What You Should Know About the Contractor Purchasing System Review
Let's review what a CPSR is, and talk about a CPSR compliance checklist to get you on the right path!
by Kim Koster
Navigating the maze of government contracting? Then, you’ll want to be up to speed on the meaning of contractor purchasing system review (CPSR). It's not just another acronym to add to your vocabulary; it's a crucial compliance checkpoint that could make or break your next contract.
Let's break down what a CPSR is and walk you through a CPSR compliance checklist that'll set you on the path to success.
What is a CPSR?
A contractor purchasing system review, or CPSR for short, is performed by the Defense Contract Management Agency (DCMA) to evaluate the efficiency and effectiveness with which a contractor spends government funds and complies with government policy when subcontracting.
Before we learn a little more about the review itself, let’s back up and level-set on what exactly a purchasing system is.
What is an Approved Purchasing System?
“System” is not interchangeable with “software” or “technology”—it’s not something you purchase off the shelf and install. A contractor’s purchasing system is an amalgamation of people, processes, and tools that must work together to achieve the goal of spending taxpayer dollars wisely.
So, an approved purchasing system has passed a CPSR, meaning it is designed to ensure that purchases are made at fair and reasonable prices and in compliance with the applicable contract terms, regulations, and public laws.
When and Why is a CPSR Performed?
As stated above, the goal of a CPSR is to ensure that a contractor’s purchasing system works to ensure that the contractor spends government funds in accordance with the Federal Acquisition Regulation (FAR). The review gives the Administrative Contracting Officer (ACO) a basis for granting, withholding, or withdrawing approval of the contractor’s purchasing system.
Contractors cannot initiate a CPSR on their own. Rather, once a contractor’s sales to the government—excluding competitively awarded firm-fixed-price and fixed-price with economic price adjustment contracts and sales of commercial items pursuant to FAR Part 12—are expected to exceed $50 million in the next 12 months, the ACO is required by regulation to conduct a risk assessment.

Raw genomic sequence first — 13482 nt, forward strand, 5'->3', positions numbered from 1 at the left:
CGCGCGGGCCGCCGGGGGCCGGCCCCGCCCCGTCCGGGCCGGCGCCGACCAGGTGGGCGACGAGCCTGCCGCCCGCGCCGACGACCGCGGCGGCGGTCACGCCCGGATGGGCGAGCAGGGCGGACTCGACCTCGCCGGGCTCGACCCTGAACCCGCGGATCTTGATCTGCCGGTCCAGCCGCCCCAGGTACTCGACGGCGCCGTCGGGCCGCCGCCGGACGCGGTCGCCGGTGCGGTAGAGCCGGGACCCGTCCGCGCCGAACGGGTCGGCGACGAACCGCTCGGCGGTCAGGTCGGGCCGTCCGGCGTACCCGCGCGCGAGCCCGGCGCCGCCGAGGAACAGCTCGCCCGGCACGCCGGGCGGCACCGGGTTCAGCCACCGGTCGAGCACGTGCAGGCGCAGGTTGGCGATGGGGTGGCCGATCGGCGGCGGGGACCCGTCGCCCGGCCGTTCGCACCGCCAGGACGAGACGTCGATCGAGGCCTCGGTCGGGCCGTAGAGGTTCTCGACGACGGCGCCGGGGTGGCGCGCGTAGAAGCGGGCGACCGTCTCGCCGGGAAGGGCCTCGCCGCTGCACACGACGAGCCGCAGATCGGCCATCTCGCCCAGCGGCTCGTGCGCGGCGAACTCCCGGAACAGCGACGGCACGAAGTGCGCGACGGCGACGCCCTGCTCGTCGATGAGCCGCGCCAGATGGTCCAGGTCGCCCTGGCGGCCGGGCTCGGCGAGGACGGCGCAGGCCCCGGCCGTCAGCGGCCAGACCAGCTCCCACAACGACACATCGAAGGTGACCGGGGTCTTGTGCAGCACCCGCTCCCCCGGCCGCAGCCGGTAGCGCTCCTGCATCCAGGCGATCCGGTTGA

The ACO will review the contractor’s past performance and the volume, dollar value, and complexity of their purchasing to determine if the risk of ineffective or inefficient purchasing justifies the costs and effort required to perform a CPSR.
Though the ACO is solely responsible for initiating a CPSR, it is possible other government organizations can determine the risk justifies the effort and ask the ACO to schedule a CPSR.
For DOD contractors, a CPSR, meaning one that is contemplated by FAR Subpart 44.3 and DFARS Subpart 244.3, will be conducted by the Defense Contract Management Agency (DCMA) in accordance with its CPSR Guidebook. Civilian agencies might request that DCMA conduct a CPSR on their behalf or contract with an independent audit firm for the review. A few civilian agencies even have in-house teams that can conduct a CPSR.
All CPSRs, except a follow-up review, are predicated on a risk assessment. Take the time to understand what the reviewers will be looking for in your purchasing system. Even if the CPSR is to be conducted by an organization other than DCMA, it is worthwhile to carefully review the DCMA CPSR Policies and Procedure Checklist.
There are 24 DFARS criteria to be addressed and at least 65 items on the DCMA checklist. The DCMA materials are quite comprehensive and a good resource even if another organization will conduct your review.
- DFARS 252.244-7001, Contractor Purchasing
- System Administration
- DCMA CPSR Policies and Procedures Checklist
- DCMA CPSR Guidebook
Advantages of Having an Approved Purchasing System
You've got your eyes set on that lucrative government contract. But before you dive headfirst into the paperwork, you should know what an approved purchasing system can unlock for your organization.
Not only is it a non-negotiable for many contracts, but having an approved purchasing system acts as a seal of approval that saves you time, minimizes risks, and even gives you an edge over the competition. Maintaining an approved purchasing system (i.e. one that has passed a CPSR) benefits the contractor for many reasons, but let’s touch on two of the most important advantages.
Fulfill a Contractual Requirement
If you are engaged in contracts that are cost-reimbursable or time and material (T&M) with the Department of Defense, having a strategic plan for compliance is not optional. Clause 252.244.7001 mandates the maintenance of a compliant purchasing system. Should your operations fall under the Cost Accounting Standards, failure to comply allows the government to withhold up to 5% of contract payments. Importantly, these regulations are enforceable even without a formal system review.